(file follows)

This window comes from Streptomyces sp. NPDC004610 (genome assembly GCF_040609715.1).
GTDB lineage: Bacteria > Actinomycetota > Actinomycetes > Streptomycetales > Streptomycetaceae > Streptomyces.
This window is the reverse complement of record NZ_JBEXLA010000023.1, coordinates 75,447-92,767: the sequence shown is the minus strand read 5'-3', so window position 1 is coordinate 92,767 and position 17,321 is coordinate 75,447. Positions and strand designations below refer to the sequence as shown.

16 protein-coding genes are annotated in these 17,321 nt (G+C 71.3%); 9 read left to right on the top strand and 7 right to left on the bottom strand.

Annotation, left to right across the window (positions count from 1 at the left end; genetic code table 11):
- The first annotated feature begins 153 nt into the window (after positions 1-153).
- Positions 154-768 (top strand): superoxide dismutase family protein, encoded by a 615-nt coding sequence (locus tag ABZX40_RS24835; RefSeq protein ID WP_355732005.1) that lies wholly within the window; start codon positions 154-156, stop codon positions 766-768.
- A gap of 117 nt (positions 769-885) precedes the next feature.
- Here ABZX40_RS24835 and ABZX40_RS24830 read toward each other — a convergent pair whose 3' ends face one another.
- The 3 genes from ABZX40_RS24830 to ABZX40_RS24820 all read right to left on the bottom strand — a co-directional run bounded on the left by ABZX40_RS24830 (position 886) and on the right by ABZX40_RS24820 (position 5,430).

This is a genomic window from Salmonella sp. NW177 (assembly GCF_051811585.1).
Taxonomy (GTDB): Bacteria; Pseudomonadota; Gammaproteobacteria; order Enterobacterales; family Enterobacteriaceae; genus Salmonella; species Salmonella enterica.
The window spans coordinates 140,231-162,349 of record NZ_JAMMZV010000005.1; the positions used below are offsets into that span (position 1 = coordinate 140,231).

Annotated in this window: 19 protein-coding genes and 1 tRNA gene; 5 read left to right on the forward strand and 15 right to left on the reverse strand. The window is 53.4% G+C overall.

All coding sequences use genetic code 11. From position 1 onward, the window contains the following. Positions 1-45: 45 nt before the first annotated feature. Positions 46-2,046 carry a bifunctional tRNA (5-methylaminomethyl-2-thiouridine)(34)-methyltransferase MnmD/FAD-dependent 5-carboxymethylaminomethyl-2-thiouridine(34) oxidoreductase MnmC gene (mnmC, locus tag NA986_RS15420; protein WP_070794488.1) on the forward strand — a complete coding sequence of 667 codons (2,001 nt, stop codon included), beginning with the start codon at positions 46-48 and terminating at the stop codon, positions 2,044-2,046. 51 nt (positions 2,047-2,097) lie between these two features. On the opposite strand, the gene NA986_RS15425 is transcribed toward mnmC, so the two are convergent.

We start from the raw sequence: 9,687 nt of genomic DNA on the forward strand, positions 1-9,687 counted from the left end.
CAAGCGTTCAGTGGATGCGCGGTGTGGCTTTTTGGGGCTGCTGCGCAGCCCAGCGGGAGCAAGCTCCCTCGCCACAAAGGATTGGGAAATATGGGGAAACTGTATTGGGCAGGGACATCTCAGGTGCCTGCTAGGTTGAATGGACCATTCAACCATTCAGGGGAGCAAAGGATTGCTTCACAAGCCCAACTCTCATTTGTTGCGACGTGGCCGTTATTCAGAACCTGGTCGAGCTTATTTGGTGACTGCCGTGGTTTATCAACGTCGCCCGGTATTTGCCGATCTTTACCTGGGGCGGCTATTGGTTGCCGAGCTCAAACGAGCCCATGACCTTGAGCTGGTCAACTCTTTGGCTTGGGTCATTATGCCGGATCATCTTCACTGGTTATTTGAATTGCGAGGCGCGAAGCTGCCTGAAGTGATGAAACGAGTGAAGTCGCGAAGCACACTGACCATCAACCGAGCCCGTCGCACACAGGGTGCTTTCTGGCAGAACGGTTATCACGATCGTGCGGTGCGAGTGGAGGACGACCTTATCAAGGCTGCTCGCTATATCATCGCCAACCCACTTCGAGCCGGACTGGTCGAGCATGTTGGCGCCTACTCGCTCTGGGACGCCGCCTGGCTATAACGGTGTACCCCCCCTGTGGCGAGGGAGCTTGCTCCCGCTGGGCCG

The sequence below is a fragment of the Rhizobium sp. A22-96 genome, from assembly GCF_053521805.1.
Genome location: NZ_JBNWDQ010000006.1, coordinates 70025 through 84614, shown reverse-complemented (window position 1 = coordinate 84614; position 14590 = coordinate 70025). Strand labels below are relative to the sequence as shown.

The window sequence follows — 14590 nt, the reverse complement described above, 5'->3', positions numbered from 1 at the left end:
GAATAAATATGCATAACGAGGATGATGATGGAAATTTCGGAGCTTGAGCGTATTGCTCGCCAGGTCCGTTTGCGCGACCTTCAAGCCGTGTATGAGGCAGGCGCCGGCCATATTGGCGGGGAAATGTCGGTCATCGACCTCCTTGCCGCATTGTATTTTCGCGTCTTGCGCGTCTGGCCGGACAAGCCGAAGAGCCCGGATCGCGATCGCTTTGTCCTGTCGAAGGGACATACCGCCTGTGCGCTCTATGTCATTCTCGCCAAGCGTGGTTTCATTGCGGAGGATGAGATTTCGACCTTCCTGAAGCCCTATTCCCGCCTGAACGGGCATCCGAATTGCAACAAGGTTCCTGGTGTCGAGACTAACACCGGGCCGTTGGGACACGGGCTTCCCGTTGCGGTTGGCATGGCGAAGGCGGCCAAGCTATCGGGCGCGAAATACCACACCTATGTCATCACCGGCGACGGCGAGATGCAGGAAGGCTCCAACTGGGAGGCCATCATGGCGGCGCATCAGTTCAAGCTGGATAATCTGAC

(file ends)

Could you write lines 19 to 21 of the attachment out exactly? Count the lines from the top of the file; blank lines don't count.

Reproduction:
Genome location: NZ_JBNWDQ010000006.1, coordinates 70025 through 84614, shown reverse-complemented (window position 1 = coordinate 84614; position 14590 = coordinate 70025). Strand labels below are relative to the sequence as shown.

The window sequence follows — 14590 nt, the reverse complement described above, 5'->3', positions numbered from 1 at the left end:
GAATAAATATGCATAACGAGGATGATGATGGAAATTTCGGAGCTTGAGCGTATTGCTCGCCAGGTCCGTTTGCGCGACCTTCAAGCCGTGTATGAGGCAGGCGCCGGCCATATTGGCGGGGAAATGTCGGTCATCGACCTCCTTGCCGCATTGTATTTTCGCGTCTTGCGCGTCTGGCCGGACAAGCCGAAGAGCCCGGATCGCGATCGCTTTGTCCTGTCGAAGGGACATACCGCCTGTGCGCTCTATGTCATTCTCGCCAAGCGTGGTTTCATTGCGGAGGATGAGATTTCGACCTTCCTGAAGCCCTATTCCCGCCTGAACGGGCATCCGAATTGCAACAAGGTTCCTGGTGTCGAGACTAACACCGGGCCGTTGGGACACGGGCTTCCCGTTGCGGTTGGCATGGCGAAGGCGGCCAAGCTATCGGGCGCGAAATACCACACCTATGTCATCACCGGCGACGGCGAGATGCAGGAAGGCTCCAACTGGGAGGCCATCATGGCGGCGCATCAGTTCAAGCTGGATAATCTGAC